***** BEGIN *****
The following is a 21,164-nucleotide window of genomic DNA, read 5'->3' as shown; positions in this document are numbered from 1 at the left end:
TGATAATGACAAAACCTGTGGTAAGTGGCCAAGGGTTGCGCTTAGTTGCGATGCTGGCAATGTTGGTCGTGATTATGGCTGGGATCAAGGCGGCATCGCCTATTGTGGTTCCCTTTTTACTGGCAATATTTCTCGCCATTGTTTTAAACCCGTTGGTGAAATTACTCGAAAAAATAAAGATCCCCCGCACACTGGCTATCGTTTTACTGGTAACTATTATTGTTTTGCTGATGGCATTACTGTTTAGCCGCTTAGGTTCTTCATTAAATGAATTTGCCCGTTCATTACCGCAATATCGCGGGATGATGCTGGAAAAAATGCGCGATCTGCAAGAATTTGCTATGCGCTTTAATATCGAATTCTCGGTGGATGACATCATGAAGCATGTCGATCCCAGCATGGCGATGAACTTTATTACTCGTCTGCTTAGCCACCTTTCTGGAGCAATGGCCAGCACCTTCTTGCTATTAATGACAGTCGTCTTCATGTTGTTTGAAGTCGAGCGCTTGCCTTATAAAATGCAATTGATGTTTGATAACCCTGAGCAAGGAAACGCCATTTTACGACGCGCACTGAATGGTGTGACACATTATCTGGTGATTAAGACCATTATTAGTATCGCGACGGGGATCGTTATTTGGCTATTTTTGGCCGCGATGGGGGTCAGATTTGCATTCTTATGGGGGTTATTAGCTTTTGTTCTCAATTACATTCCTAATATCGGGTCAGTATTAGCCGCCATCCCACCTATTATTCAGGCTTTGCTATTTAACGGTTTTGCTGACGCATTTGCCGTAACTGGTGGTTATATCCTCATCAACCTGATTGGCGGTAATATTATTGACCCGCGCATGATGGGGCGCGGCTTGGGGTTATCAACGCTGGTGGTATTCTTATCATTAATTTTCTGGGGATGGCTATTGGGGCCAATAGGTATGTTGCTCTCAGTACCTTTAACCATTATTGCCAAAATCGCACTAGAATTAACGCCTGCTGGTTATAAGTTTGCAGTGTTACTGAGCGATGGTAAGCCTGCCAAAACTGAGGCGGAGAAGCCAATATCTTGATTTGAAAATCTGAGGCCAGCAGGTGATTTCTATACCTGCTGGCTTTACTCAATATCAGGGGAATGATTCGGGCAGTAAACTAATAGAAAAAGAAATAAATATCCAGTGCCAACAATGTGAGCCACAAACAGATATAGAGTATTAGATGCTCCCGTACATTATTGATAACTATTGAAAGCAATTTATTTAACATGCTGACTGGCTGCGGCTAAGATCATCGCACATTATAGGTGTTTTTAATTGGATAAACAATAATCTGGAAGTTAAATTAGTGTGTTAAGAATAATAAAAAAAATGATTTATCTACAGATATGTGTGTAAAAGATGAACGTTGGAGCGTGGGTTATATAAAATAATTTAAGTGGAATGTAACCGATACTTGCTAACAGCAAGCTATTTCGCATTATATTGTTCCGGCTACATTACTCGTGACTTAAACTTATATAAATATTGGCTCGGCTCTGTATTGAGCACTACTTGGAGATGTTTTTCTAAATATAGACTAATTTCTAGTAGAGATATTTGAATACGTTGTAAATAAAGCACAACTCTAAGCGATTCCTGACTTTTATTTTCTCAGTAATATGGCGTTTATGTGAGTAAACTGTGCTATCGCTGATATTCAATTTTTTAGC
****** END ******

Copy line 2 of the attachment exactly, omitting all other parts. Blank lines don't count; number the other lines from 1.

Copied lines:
TGATAATGACAAAACCTGTGGTAAGTGGCCAAGGGTTGCGCTTAGTTGCGATGCTGGCAATGTTGGTCGTGATTATGGCTGGGATCAAGGCGGCATCGCCTATTGTGGTTCCCTTTTTACTGGCAATATTTCTCGCCATTGTTTTAAACCCGTTGGTGAAATTACTCGAAAAAATAAAGATCCCCCGCACACTGGCTATCGTTTTACTGGTAACTATTATTGTTTTGCTGATGGCATTACTGTTTAGCCGCTTAGGTTCTTCATTAAATGAATTTGCCCGTTCATTACCGCAATATCGCGGGATGATGCTGGAAAAAATGCGCGATCTGCAAGAATTTGCTATGCGCTTTAATATCGAATTCTCGGTGGATGACATCATGAAGCATGTCGATCCCAGCATGGCGATGAACTTTATTACTCGTCTGCTTAGCCACCTTTCTGGAGCAATGGCCAGCACCTTCTTGCTATTAATGACAGTCGTCTTCATGTTGTTTGAAGTCGAGCGCTTGCCTTATAAAATGCAATTGATGTTTGATAACCCTGAGCAAGGAAACGCCATTTTACGACGCGCACTGAATGGTGTGACACATTATCTGGTGATTAAGACCATTATTAGTATCGCGACGGGGATCGTTATTTGGCTATTTTTGGCCGCGATGGGGGTCAGATTTGCATTCTTATGGGGGTTATTAGCTTTTGTTCTCAATTACATTCCTAATATCGGGTCAGTATTAGCCGCCATCCCACCTATTATTCAGGCTTTGCTATTTAACGGTTTTGCTGACGCATTTGCCGTAACTGGTGGTTATATCCTCATCAACCTGATTGGCGGTAATATTATTGACCCGCGCATGATGGGGCGCGGCTTGGGGTTATCAACGCTGGTGGTATTCTTATCATTAATTTTCTGGGGATGGCTATTGGGGCCAATAGGTATGTTGCTCTCAGTACCTTTAACCATTATTGCCAAAATCGCACTAGAATTAACGCCTGCTGGTTATAAGTTTGCAGTGTTACTGAGCGATGGTAAGCCTGCCAAAACTGAGGCGGAGAAGCCAATATCTTGATTTGAAAATCTGAGGCCAGCAGGTGATTTCTATACCTGCTGGCTTTACTCAATATCAGGGGAATGATTCGGGCAGTAAACTAATAGAAAAAGAAATAAATATCCAGTGCCAACAATGTGAGCCACAAACAGATATAGAGTATTAGATGCTCCCGTACATTATTGATAACTATTGAAAGCAATTTATTTAACATGCTGACTGGCTGCGGCTAAGATCATCGCACATTATAGGTGTTTTTAATTGGATAAACAATAATCTGGAAGTTAAATTAGTGTGTTAAGAATAATAAAAAAAATGATTTATCTACAGATATGTGTGTAAAAGATGAACGTTGGAGCGTGGGTTATATAAAATAATTTAAGTGGAATGTAACCGATACTTGCTAACAGCAAGCTATTTCGCATTATATTGTTCCGGCTACATTACTCGTGACTTAAACTTATATAAATATTGGCTCGGCTCTGTATTGAGCACTACTTGGAGATGTTTTTCTAAATATAGACTAATTTCTAGTAGAGATATTTGAATACGTTGTAAATAAAGCACAACTCTAAGCGATTCCTGACTTTTATTTTCTCAGTAATATGGCGTTTATGTGAGTAAACTGTGCTATCGCTGATATTCAATTTTTTAGC